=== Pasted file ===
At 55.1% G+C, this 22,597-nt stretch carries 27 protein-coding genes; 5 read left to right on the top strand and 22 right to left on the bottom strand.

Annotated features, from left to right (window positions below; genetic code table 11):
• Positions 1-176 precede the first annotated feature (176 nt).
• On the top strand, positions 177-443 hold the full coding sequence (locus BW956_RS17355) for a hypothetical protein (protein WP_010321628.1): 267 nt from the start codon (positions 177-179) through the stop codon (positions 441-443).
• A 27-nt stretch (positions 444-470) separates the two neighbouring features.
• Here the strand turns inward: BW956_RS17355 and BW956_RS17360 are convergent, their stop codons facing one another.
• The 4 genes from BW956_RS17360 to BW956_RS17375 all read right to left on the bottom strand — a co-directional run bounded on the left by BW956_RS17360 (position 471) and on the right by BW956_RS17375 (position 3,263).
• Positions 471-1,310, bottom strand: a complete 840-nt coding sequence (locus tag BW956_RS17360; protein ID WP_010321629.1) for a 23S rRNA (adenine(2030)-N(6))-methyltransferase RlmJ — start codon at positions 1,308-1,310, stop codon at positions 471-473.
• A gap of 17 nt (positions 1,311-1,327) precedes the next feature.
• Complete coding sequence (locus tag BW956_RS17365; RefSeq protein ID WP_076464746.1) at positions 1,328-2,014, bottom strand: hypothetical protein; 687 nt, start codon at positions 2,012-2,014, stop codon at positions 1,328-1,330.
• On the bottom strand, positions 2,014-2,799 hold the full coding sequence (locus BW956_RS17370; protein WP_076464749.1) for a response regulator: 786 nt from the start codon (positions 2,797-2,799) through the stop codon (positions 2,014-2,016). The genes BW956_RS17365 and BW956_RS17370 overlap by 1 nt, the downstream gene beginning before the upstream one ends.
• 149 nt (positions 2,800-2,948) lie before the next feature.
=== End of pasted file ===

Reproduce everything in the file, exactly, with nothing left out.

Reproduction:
At 55.1% G+C, this 22,597-nt stretch carries 27 protein-coding genes; 5 read left to right on the top strand and 22 right to left on the bottom strand.

Annotated features, from left to right (window positions below; genetic code table 11):
• Positions 1-176 precede the first annotated feature (176 nt).
• On the top strand, positions 177-443 hold the full coding sequence (locus BW956_RS17355) for a hypothetical protein (protein WP_010321628.1): 267 nt from the start codon (positions 177-179) through the stop codon (positions 441-443).
• A 27-nt stretch (positions 444-470) separates the two neighbouring features.
• Here the strand turns inward: BW956_RS17355 and BW956_RS17360 are convergent, their stop codons facing one another.
• The 4 genes from BW956_RS17360 to BW956_RS17375 all read right to left on the bottom strand — a co-directional run bounded on the left by BW956_RS17360 (position 471) and on the right by BW956_RS17375 (position 3,263).
• Positions 471-1,310, bottom strand: a complete 840-nt coding sequence (locus tag BW956_RS17360; protein ID WP_010321629.1) for a 23S rRNA (adenine(2030)-N(6))-methyltransferase RlmJ — start codon at positions 1,308-1,310, stop codon at positions 471-473.
• A gap of 17 nt (positions 1,311-1,327) precedes the next feature.
• Complete coding sequence (locus tag BW956_RS17365; RefSeq protein ID WP_076464746.1) at positions 1,328-2,014, bottom strand: hypothetical protein; 687 nt, start codon at positions 2,012-2,014, stop codon at positions 1,328-1,330.
• On the bottom strand, positions 2,014-2,799 hold the full coding sequence (locus BW956_RS17370; protein WP_076464749.1) for a response regulator: 786 nt from the start codon (positions 2,797-2,799) through the stop codon (positions 2,014-2,016). The genes BW956_RS17365 and BW956_RS17370 overlap by 1 nt, the downstream gene beginning before the upstream one ends.
• 149 nt (positions 2,800-2,948) lie before the next feature.